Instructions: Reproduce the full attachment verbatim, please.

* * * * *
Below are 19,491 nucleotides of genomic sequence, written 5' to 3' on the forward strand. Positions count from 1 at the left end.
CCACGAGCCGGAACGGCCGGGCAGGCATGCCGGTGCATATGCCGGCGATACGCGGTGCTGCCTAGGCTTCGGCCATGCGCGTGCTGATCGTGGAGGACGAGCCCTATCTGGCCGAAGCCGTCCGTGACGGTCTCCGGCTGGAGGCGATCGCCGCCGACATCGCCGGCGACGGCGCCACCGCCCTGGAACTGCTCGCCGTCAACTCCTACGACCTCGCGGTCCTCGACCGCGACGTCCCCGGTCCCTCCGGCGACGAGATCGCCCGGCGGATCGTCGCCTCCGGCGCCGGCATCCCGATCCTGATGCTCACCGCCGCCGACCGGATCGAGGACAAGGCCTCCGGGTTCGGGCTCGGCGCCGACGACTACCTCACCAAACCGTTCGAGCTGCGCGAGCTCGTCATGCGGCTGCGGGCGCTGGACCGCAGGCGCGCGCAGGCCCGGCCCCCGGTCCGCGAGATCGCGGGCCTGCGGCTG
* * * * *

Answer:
Below are 19,491 nucleotides of genomic sequence, written 5' to 3' on the forward strand. Positions count from 1 at the left end.
CCACGAGCCGGAACGGCCGGGCAGGCATGCCGGTGCATATGCCGGCGATACGCGGTGCTGCCTAGGCTTCGGCCATGCGCGTGCTGATCGTGGAGGACGAGCCCTATCTGGCCGAAGCCGTCCGTGACGGTCTCCGGCTGGAGGCGATCGCCGCCGACATCGCCGGCGACGGCGCCACCGCCCTGGAACTGCTCGCCGTCAACTCCTACGACCTCGCGGTCCTCGACCGCGACGTCCCCGGTCCCTCCGGCGACGAGATCGCCCGGCGGATCGTCGCCTCCGGCGCCGGCATCCCGATCCTGATGCTCACCGCCGCCGACCGGATCGAGGACAAGGCCTCCGGGTTCGGGCTCGGCGCCGACGACTACCTCACCAAACCGTTCGAGCTGCGCGAGCTCGTCATGCGGCTGCGGGCGCTGGACCGCAGGCGCGCGCAGGCCCGGCCCCCGGTCCGCGAGATCGCGGGCCTGCGGCTG